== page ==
And, thinking about that, I have in fact tuned at the high intake air temps. Early in the tuning process, in the middle of summer and with an ambient of about 35 degrees C, I can remember doing repeated 0 – 160 km/h runs, flat out and working the little car as hard as I dared. I was tuning the high temp ignition timing correction chart (and also revising how much boost gets pulled out in these conditions – another variable!).

Looking out the window as I type this early on a Sunday morning, it’s frosty and foggy, about 0 degrees C. I should, I think, get away from this desk and hit the road for some tuning…

It’s a process that will literally never be finished.


Manufacturing decline not always as analysed

Posted on June 18th, 2016 in Economy,Ford,Holden,Mitsubishi,Opinion,Toyota by Julian Edgar

I have just finished reading a book on the manufacturing decline that has occurred over the last 60-odd years in the UK. It’s called The Slow Death of British Industry and is subtitled A Sixty Year Suicide 1952 – 2012. It covers, decade by decade and industry by industry, the decay in making things in what was once a great manufacturing country.

The industries it covers include car manufacture, ship building, aircraft design and construction – and also more obscure industries like pharmaceuticals. It describes the companies that fell by the wayside, were absorbed by others, or ended up being split into so many entities that their whole reason for existence simply disappeared…

Companies like Dorman Long (builder of the Sydney Harbour Bridge), Parsons (the inventers of the steam turbine) – and car brands like Wolseley, Triumph and Jowett.

The book catalogues in excruciating detail the union bloody-mindedness, the inept management, the worthless interventions of government, the confusion in direction and execution.

And visiting Britain’s wonderful technological museums (as I have done) where you can see Concorde; the SR.N4 hovercraft; the remains of one of the crashed Comets; the beautiful Jaguar E-type; the fastest steam locomotive in the world (the Mallard); the world’s first code-breaking electronic computers; the Sinclair electronic calculator – it makes this whole story of UK manufacturing success and decline come alive.

But there are some things missing in the analysis. They’re the same things missing in many analyses that occur here in Australia of our similar (but smaller scale) decline in domestic manufacturing.

Firstly, quoting massive reductions in the share of employment that manufacturing comprises in the economy is to miss the point that such changes have occurred in all first world countries. For example, that’s the even the case in countries like Germany and France that are often cited as manufacturing powerhouses we should be emulating.

In much the same way as primary industry (farming and mining) once dominated employment, these days, tertiary (service-based) industries now create most employment. That decline in the share of employment held in manufacturing jobs is exactly what you’d expect with greater mechanisation, use of robotics and so on. We wouldn’t want to be hand-building all our cars, one at a time, as was once done. Productivity would be terrible and cars would be unaffordable. So, of course machines will replace people, manufacturing productivity will improve and employment in the sector will decrease as a proportion of total employment.

Secondly, ignored is that the decline in local manufacturing is based entirely on a reduction in demand for those goods. If the pubic, the buyers, choose not to buy locally made goods – and instead buy imports – then of course (unless they are competitive in exports), local manufacture will decline.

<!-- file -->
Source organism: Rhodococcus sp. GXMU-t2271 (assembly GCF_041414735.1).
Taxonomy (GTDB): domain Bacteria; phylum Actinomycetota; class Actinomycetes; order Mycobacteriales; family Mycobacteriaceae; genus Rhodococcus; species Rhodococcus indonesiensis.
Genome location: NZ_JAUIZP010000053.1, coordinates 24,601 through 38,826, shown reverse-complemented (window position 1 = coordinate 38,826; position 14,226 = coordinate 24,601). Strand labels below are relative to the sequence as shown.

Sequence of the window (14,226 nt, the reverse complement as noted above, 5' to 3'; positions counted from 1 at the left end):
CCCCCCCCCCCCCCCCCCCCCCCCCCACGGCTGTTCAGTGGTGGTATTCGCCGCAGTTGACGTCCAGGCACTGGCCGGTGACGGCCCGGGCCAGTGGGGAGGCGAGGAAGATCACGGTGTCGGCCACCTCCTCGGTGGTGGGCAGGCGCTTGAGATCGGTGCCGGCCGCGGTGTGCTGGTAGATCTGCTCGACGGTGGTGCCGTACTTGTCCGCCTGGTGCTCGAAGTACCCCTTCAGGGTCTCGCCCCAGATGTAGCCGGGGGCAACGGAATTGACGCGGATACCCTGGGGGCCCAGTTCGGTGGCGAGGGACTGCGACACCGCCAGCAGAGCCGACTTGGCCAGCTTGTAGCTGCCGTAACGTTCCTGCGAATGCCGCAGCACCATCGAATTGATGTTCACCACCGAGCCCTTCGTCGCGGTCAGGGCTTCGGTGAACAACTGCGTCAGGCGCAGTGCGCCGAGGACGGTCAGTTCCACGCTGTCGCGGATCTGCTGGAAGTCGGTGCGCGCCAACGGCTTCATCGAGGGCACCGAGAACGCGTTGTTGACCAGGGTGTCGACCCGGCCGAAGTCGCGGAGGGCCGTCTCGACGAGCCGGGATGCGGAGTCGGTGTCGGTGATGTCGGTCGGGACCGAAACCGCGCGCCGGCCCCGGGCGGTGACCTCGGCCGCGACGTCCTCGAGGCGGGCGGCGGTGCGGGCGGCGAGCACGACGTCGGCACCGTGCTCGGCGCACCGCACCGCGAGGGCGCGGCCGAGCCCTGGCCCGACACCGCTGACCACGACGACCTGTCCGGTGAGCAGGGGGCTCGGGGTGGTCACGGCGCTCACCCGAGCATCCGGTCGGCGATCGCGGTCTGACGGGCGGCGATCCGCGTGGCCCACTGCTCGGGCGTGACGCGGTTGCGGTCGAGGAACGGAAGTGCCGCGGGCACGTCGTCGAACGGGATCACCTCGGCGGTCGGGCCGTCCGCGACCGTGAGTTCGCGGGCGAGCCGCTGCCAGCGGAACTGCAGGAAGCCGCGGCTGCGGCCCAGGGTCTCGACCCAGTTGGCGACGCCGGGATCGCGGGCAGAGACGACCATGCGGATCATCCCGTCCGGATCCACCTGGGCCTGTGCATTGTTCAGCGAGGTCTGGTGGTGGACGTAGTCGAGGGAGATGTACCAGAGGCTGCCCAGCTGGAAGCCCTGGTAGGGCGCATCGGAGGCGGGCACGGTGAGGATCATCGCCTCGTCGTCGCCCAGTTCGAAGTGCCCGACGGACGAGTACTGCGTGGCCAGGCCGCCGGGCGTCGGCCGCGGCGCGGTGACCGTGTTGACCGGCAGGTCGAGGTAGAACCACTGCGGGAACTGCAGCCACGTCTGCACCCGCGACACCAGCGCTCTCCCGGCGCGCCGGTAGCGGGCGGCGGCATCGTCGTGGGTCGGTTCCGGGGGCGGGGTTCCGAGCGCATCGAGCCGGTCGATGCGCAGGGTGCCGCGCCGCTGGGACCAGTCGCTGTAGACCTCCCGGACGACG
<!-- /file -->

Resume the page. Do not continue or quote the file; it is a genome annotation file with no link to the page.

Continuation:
In other words, to be brutal about it, uncompetitive domestic companies go broke. They may be uncompetitive in technology, in branding, in price, in innovation – in all cases, consumers vote with their wallets.

So we hold a major collective responsibility for manufacturing in our country declining. The person who blames the Federal Government of Australia for the loss of car manufacturing in this country – that is, the loss of Toyota, Ford and Holden – often has a Nissan Patrol in their driveway, or a Honda, or a BMW. The person who complains that the last Australian-built washing machine recently came off the production line is the same person who has never bought an Australian-made washing machine.

Thirdly, and as an extension of this idea, globalisation, free trade agreements and geographical shrinking of the world through information technology has increased the flexibility with which consumers can make choices. I source electronic modules on eBay from China; they’re bought from either the manufacturer or wholesaler of these products. I can remember when some such modules, able to be sourced only from local retailers, cost me over ten times as much and would take a month to be delivered.

I can very much empathise on a technological history level with the loss of once great companies, once great manufacturing enterprises.

But that’s a completely different perspective from saying that we should all have paid more for inferior goods– and so on a societal level have had a lower standard of living – to prop up manufacturing companies that had become uncompetitive.

I think that in the future, commentaries on the decline of manufacturing will appear to be as relevant as those that bemoan the fact that most people no longer till farms for a living.



My year

Posted on December 7th, 2014 in Aerodynamics,AutoSpeed,Driving Emotion,Economy,electric,Honda,Hybrid Power,Intercooling,Opinion by Julian Edgar

Well, it’s nearly the end of the year, and I have been reflecting on my busy car modification 12 months.

All the modifications I have done have been to my little Honda Insight.

Fitting a turbo, water/air intercooler and making and fitting a new airbox. Installing a MoTeC M400 ECU, and then doing all the engine mapping on the road. Fitting a MoTeC CDL3 dash, and then upgrading to an ADL3 dash.

It’s been a huge amount of fun turning the all-alloy, two-seater Honda hybrid into a fuel-efficient turbo with about 70 per cent more power than standard from its 1 litre, 3-cylinder engine.